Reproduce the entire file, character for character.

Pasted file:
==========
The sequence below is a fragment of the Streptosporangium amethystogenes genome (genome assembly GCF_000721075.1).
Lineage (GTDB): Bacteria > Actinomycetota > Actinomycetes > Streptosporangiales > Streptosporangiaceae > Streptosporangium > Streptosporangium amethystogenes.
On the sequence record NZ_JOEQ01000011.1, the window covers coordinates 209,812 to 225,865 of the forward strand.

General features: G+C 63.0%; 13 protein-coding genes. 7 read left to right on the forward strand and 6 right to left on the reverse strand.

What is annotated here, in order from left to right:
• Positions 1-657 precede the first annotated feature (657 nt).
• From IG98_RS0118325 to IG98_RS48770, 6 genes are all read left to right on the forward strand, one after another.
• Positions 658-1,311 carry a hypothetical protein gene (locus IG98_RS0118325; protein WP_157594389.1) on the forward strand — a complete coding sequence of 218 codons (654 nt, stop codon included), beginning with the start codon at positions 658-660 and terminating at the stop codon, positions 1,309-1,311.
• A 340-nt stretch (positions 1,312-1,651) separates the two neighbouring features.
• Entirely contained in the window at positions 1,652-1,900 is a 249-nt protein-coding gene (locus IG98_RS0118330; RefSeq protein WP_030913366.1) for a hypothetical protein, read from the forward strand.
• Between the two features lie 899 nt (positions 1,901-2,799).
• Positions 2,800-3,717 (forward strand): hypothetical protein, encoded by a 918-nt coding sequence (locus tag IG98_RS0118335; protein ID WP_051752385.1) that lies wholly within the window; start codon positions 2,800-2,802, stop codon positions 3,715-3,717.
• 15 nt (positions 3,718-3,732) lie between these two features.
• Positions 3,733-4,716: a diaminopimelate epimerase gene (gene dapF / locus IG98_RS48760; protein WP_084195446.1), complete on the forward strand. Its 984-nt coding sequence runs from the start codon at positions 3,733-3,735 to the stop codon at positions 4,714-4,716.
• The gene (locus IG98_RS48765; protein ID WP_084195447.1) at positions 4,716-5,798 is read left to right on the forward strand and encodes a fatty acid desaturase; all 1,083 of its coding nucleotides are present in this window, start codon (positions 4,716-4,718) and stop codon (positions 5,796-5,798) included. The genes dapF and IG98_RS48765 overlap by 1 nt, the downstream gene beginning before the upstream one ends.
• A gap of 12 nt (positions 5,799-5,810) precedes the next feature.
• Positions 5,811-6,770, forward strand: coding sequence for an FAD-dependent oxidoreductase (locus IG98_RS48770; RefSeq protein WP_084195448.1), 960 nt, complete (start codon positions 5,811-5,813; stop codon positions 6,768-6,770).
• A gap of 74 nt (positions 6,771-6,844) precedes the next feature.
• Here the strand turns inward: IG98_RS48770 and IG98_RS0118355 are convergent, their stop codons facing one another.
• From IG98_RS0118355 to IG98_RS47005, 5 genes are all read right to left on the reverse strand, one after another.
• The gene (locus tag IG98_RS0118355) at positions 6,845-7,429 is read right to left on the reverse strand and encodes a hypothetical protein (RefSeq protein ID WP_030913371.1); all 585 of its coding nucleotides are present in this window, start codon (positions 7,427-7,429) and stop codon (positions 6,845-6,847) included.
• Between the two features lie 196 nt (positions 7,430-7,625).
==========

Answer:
The sequence below is a fragment of the Streptosporangium amethystogenes genome (genome assembly GCF_000721075.1).
Lineage (GTDB): Bacteria > Actinomycetota > Actinomycetes > Streptosporangiales > Streptosporangiaceae > Streptosporangium > Streptosporangium amethystogenes.
On the sequence record NZ_JOEQ01000011.1, the window covers coordinates 209,812 to 225,865 of the forward strand.

General features: G+C 63.0%; 13 protein-coding genes. 7 read left to right on the forward strand and 6 right to left on the reverse strand.

What is annotated here, in order from left to right:
• Positions 1-657 precede the first annotated feature (657 nt).
• From IG98_RS0118325 to IG98_RS48770, 6 genes are all read left to right on the forward strand, one after another.
• Positions 658-1,311 carry a hypothetical protein gene (locus IG98_RS0118325; protein WP_157594389.1) on the forward strand — a complete coding sequence of 218 codons (654 nt, stop codon included), beginning with the start codon at positions 658-660 and terminating at the stop codon, positions 1,309-1,311.
• A 340-nt stretch (positions 1,312-1,651) separates the two neighbouring features.
• Entirely contained in the window at positions 1,652-1,900 is a 249-nt protein-coding gene (locus IG98_RS0118330; RefSeq protein WP_030913366.1) for a hypothetical protein, read from the forward strand.
• Between the two features lie 899 nt (positions 1,901-2,799).
• Positions 2,800-3,717 (forward strand): hypothetical protein, encoded by a 918-nt coding sequence (locus tag IG98_RS0118335; protein ID WP_051752385.1) that lies wholly within the window; start codon positions 2,800-2,802, stop codon positions 3,715-3,717.
• 15 nt (positions 3,718-3,732) lie between these two features.
• Positions 3,733-4,716: a diaminopimelate epimerase gene (gene dapF / locus IG98_RS48760; protein WP_084195446.1), complete on the forward strand. Its 984-nt coding sequence runs from the start codon at positions 3,733-3,735 to the stop codon at positions 4,714-4,716.
• The gene (locus IG98_RS48765; protein ID WP_084195447.1) at positions 4,716-5,798 is read left to right on the forward strand and encodes a fatty acid desaturase; all 1,083 of its coding nucleotides are present in this window, start codon (positions 4,716-4,718) and stop codon (positions 5,796-5,798) included. The genes dapF and IG98_RS48765 overlap by 1 nt, the downstream gene beginning before the upstream one ends.
• A gap of 12 nt (positions 5,799-5,810) precedes the next feature.
• Positions 5,811-6,770, forward strand: coding sequence for an FAD-dependent oxidoreductase (locus IG98_RS48770; RefSeq protein WP_084195448.1), 960 nt, complete (start codon positions 5,811-5,813; stop codon positions 6,768-6,770).
• A gap of 74 nt (positions 6,771-6,844) precedes the next feature.
• Here the strand turns inward: IG98_RS48770 and IG98_RS0118355 are convergent, their stop codons facing one another.
• From IG98_RS0118355 to IG98_RS47005, 5 genes are all read right to left on the reverse strand, one after another.
• The gene (locus tag IG98_RS0118355) at positions 6,845-7,429 is read right to left on the reverse strand and encodes a hypothetical protein (RefSeq protein ID WP_030913371.1); all 585 of its coding nucleotides are present in this window, start codon (positions 7,427-7,429) and stop codon (positions 6,845-6,847) included.
• Between the two features lie 196 nt (positions 7,430-7,625).